I love Natazu. Isn’t he kinda the best drag show DJ?
Oh, he’s great – top notch. Bob the Drag Queen told me when I first started working with him: “Give him a month to really know you and your energy, and he will be the best DJ you’ve ever worked with. She was right! Slurp has a great energy and flow because of him.
Yep, love him! They are both totes different. I’m so lucky to work with great people. Like, really grateful.
Do you try to keep your two shows different, or is that kind of impossible?
Wednesday has a guest star and is more intimate. I definitely do different things at both shows. I have people that come Wednesday, and have never seen Slurp, and vice versa.
Do you write material for your weekly shows, or is that all improv, and you save the writing for the bigger stage shows?
I have ideas to talk about for the weeklys, or current events, celebrity nonsense, etc., and go from there. I write down a few ideas and improv/incorporate them throughout the night.
Is it true that you live right above the Laurie Beechman Theatre?
Yes, the only time I’m topping! I used to see Joan Rivers all the time in our lobby at the backstage entrance to Beechman.
I know Jinkx, adore them both. Well, that’s funny you said that! I was gonna ask Jackie Beat to coffee while I was in LA Memorial Day Weekend performing at the venue she always performs at… but guess where Jackie was that weekend? [laughs].
The ideas, I started working on in May. it’s about gay history, which is actually kind of a perfect timing to do that as a theme. But we started working on it about three weeks ago. I started with ideas and writing.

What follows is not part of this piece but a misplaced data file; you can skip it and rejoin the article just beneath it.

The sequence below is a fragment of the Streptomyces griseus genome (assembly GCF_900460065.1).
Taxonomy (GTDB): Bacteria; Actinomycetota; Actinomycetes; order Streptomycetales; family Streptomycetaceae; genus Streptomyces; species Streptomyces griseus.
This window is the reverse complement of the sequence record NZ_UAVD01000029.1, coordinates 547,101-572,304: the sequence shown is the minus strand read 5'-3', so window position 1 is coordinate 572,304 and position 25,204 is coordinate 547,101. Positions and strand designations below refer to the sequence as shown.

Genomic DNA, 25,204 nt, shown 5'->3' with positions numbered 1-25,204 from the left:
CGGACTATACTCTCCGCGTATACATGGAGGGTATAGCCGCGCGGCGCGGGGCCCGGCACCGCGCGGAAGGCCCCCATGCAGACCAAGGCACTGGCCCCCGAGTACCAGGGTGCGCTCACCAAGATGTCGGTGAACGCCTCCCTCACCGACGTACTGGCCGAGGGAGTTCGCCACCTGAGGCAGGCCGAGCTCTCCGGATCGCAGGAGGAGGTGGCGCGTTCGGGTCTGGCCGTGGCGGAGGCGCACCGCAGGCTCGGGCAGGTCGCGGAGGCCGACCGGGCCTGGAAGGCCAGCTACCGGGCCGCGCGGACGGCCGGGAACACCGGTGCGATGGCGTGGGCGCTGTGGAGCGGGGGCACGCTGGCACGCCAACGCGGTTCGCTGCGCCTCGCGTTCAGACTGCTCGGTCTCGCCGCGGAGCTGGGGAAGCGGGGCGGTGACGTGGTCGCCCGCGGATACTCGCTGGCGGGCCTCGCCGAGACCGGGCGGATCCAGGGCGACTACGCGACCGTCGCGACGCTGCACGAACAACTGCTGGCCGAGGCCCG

The shows there are live–or, 90% live for this one–so that entails a lot more work. And because we do obscure stuff, I usually have to get karaoke tracks made, and all kinds of things like that. I also do a lot of video work there. Or we have to shoot things, so it’s a lot of work that you wouldn’t be able to tell for just an hour show! But it’s extremely rewarding–and it’s very different than the bar shows–so I wouldn’t have it any other way!
I really like seeing bar queens do these big shows at the Beechman, because you see such a different side of them, and such a bigger scale of their talent. But it’s also a very different/mixed audience, right? Tourists and “real theatre” crowds?
I get to see friends of mine who are married or straight, [who would otherwise say] “I don’t want to go to a gay bar, you know, at 11pm . at night.” I do the earlier shows, like, 7pm. It feels more like a theatre show. and what I originally started doing professionally when I got out of college.
Plus, there’s just something so different about seeing me for years in a bar, and then seeing me in a space where people aren’t talking around their phones the whole time. It’s a completely different experience. Everyone is focused on you, and you can actually hear yourself and the music.
If I could only do shows like this, or make my living completely just doing shows like this, I would.
Do you think you need to do the bar shows to keep people interested in the stage shows? Like when a movie actor does the blockbusters to market the little indie passion projects?
[Laughs.] Yes. [I’ll keep doing bar shows] until I get on TV, or don’t want to perform as much.
Sutton and Jackie Cox will be appearing in the Pride special. What else can we expect from it?
A true celebration of gay history and friendship, being proud of who you are, how far we’ve come as a community, and how far we still have to go. People will leave feeling proud and good, despite the unfortunate.events we’ve experienced.
Yes, I love judging!
So what else is on the horizon for you? New shows or projects, touring, etc.?
Oh my God just all of the above!
Ok, last question: every night in this city, a hundred new drag queens come and go. What’s the secret to drag longevity?
Being extremely prepared, treating it as a business, loving yourself… and kindness is cool! Talent doesn’t hurt, either. Slurp!
Thanks, Paige! Happy Pride!
Paige Turner hosts Slurp! at Therapy on Sunday nights (10pm) and WTF Wednesdays at Hardware (10:30pm). Her Big Gay Pride show runs at the Laurie Beechman Theatre this Friday and Saturday, June 24th-25th (7pm). She’ll begin judging the monthly New York Variety Show on July 8th (9pm) at the Hudson Terrace. Paige can be followed on Facebook, Instagram, Twitter & YouTube.